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March 1924


Author Affiliations

From the Pathological Laboratory and the A. Jacobi Division for Children of the Lenox Hill Hospital.

Am J Dis Child. 1924;27(3):243-255. doi:10.1001/archpedi.1924.01920090048006

There is, perhaps, no nitrogenous substance in the urine that has been more carefully studied than uric acid. The majority of the investigations concerning the uric acid content of the urine which have been carried out have dealt chiefly with adults. The present report is of a study of the uric acid metabolism in children.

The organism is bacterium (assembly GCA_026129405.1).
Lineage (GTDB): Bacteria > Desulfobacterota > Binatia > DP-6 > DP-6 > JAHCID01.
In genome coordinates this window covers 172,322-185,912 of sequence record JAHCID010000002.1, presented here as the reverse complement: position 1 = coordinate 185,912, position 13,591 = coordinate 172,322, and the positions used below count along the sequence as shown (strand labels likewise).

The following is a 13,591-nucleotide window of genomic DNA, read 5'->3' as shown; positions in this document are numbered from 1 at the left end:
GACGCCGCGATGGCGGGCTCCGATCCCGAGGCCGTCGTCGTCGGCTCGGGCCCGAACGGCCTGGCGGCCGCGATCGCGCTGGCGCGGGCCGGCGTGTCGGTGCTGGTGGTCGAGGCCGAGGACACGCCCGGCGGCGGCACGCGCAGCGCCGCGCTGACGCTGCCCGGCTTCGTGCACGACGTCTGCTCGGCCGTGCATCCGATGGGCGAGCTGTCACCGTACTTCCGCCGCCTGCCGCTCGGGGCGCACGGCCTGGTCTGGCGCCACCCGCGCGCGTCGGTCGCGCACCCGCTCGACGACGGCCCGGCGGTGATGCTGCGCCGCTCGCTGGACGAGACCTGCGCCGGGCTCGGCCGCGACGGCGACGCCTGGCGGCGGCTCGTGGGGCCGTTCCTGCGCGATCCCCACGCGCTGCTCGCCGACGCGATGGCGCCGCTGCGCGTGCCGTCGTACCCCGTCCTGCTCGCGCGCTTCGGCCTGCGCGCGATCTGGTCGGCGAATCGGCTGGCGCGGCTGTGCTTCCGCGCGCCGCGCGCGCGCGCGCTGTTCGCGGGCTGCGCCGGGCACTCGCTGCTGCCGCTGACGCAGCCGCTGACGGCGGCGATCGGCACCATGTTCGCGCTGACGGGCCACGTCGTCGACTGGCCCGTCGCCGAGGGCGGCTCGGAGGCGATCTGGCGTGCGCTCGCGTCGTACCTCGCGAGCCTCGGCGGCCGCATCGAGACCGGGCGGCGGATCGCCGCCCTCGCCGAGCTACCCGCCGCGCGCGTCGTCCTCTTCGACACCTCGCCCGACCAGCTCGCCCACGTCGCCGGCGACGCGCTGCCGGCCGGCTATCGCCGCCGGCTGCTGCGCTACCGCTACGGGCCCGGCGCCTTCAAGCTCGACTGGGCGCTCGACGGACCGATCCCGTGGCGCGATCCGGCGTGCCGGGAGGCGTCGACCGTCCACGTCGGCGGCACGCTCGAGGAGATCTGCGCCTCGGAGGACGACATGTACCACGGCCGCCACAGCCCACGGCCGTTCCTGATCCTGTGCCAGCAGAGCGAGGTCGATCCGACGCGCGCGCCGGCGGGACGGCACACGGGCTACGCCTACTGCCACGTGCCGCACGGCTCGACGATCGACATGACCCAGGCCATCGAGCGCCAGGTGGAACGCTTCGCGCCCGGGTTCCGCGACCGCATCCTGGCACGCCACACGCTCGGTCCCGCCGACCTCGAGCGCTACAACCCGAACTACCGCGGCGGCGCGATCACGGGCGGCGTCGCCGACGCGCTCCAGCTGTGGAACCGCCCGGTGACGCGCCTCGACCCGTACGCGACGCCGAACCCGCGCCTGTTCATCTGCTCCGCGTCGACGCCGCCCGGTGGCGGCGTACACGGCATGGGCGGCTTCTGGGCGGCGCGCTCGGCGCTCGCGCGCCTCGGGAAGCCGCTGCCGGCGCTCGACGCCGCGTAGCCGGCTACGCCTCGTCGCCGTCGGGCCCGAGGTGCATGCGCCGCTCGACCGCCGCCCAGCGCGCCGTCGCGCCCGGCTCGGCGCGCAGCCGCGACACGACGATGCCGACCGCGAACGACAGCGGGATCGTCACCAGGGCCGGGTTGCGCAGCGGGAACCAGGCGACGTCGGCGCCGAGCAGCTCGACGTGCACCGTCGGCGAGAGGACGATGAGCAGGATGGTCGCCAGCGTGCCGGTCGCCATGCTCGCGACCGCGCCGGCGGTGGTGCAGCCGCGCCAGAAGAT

It was believed for a long time that uric acid in mammalian urine was an intermediary product of protein metabolism which was almost completely oxidized by the body to urea. We now know that this point of view is fundamentally incorrect, and that uric acid is derived from the catabolism of the nucleins of both the food and the tissues. As is well known, the nucleins contain nucleic acid, which in turn contains purins. It is the oxidation of the purins that yields uric acid.

The variations in the total daily elimination of uric acid,

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